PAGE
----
Lakers vs. Celtics Game 5: Lakers' Length Cowers To Size Of Big Baby Davis

Billy Fuchsman@@billyfuchsmanContributor IJune 12, 2010

BOSTON - JUNE 10:  Glen Davis #11 and Nate Robinson #4 of the Boston Celltics react in the fourth quarter against the Los Angeles Lakers during Game Four of the 2010 NBA Finals on June 10, 2010 at TD Garden in Boston, Massachusetts. NOTE TO USER: User expressly acknowledges and agrees that, by downloading and/or using this Photograph, user is consenting to the terms and conditions of the Getty Images License Agreement.  (Photo by Ronald Martinez/Getty Images)
Ronald Martinez/Getty Images

Charles Barkley knew it.  DeJuan Blair knew it.  Now Glen Davis knows it.  The best way to beat length in basketball is to go right through it.

If game Four of the NBA Finals taught us anything, it is that the big men of the Lakers cannot beat beaten by going over the top of them or by trying to go around them; the only way to beat them is to attack their thin-framed bodies.

Glen “Big Baby” Davis was the key to the Celtics beating the Lakers in Game Four.  His 18 points and five rebounds in 22 minutes off the bench were the difference in the game.  And how did this short big man overcome the Lakers unbeatable length?  He went right through it.

When the six foot, four inch Round Mound of Rebound, Charles Barkley played in the NBA, seven foot bigs dominated the game.  Conventional basketball wisdom would state that this player would have no chance in being a successful player at the power forward position.  But Barkley ran right through his critics by attacking the bodies of these taller, longer players.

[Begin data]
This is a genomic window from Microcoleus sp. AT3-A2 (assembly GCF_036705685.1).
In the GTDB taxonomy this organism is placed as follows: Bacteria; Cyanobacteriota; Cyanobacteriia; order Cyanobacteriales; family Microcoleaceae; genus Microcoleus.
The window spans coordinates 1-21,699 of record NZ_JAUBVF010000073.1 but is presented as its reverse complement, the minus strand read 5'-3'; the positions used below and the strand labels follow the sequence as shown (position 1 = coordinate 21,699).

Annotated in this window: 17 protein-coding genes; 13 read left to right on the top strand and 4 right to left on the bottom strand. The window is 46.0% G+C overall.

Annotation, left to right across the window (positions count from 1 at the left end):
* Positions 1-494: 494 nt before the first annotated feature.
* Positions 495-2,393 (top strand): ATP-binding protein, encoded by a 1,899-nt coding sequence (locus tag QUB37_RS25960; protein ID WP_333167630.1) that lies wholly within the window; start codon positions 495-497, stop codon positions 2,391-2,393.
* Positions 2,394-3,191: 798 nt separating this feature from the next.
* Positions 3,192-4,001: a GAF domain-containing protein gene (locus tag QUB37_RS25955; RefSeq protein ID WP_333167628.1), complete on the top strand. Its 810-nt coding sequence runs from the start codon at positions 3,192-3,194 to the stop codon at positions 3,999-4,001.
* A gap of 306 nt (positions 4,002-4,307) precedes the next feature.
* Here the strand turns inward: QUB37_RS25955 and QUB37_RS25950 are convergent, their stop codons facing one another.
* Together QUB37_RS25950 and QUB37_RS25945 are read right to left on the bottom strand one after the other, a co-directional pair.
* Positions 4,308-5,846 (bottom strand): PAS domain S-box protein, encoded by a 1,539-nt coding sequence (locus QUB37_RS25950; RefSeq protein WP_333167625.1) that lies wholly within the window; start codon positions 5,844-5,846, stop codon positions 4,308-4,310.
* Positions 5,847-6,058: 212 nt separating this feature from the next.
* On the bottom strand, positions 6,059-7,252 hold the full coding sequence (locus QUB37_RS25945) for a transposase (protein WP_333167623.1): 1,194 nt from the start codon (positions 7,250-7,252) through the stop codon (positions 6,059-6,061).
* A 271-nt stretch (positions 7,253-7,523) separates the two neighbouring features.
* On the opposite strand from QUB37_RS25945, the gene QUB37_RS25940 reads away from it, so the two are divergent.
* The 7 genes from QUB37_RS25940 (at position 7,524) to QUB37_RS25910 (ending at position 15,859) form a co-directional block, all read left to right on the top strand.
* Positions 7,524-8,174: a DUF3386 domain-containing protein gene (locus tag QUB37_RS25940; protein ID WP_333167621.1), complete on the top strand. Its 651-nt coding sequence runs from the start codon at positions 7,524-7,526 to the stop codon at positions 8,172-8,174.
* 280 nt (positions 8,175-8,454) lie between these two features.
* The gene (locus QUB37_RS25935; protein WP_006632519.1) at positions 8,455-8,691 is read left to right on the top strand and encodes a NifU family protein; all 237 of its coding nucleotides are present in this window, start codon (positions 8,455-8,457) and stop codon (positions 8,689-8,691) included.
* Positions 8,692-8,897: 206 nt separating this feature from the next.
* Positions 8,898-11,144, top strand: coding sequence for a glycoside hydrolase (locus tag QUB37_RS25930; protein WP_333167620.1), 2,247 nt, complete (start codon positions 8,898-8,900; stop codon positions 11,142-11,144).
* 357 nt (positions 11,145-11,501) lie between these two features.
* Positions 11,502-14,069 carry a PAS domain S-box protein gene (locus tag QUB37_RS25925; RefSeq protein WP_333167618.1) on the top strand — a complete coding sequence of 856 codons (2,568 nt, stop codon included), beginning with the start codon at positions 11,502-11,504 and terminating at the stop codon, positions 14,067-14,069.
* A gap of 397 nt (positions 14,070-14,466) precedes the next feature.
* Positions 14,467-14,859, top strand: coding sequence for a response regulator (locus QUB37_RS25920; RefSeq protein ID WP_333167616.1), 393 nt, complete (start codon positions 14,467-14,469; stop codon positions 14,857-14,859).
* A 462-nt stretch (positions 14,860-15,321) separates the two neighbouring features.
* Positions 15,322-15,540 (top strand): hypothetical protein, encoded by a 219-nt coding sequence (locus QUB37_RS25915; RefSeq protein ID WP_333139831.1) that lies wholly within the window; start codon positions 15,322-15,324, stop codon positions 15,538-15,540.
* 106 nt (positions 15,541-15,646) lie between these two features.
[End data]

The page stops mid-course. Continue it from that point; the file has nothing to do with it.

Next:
The 2008-2009 college basketball season saw one of the greatest shot blockers in NCAA history, Hasheem Thabeet.  He was such a great defensive player that the seven foot, three inch Tanzanian center was drafted second overall in the NBA with less offense than World War I.  However, the six foot, seven inch, DeJuan Blair had his way with Thabeet.  How could he accomplish this?  He attacked his body and went through his length.

Thursday night, Big Baby did the same thing to Pau Gasol and company.  He out-muscled for rebounds, he out-hustled the Lakers under the basket, and he attacked the taller longer players’ bodies, drawing foul after foul.  The Lakers taller players are not used to other players coming at them and pushing them around.  Purple jerseys were bouncing off the large body of Big Baby.

This was so evident that the great Phil Jackson did not even wish to comment on the subject.  He did not want to give away the secret to beating length to the opposing coaching staff (sorry Doc, you have vastly improved recently as a coach, but you had a long way to go to become great and you aren’t there yet).  If Rivers and his staff can implore Davis and the large-bodied Kendrick Perkins to attack the Lakers’ bodies instead of trying to sneak around or over them, they can truly dominate the match up in the paint.

For the Celtics to win the series, they must be able to be effective down low.  Or Ray Allen can hit eight threes and Rondo can go for a triple double.  They should probably stick to sticking it to the Lakers length.


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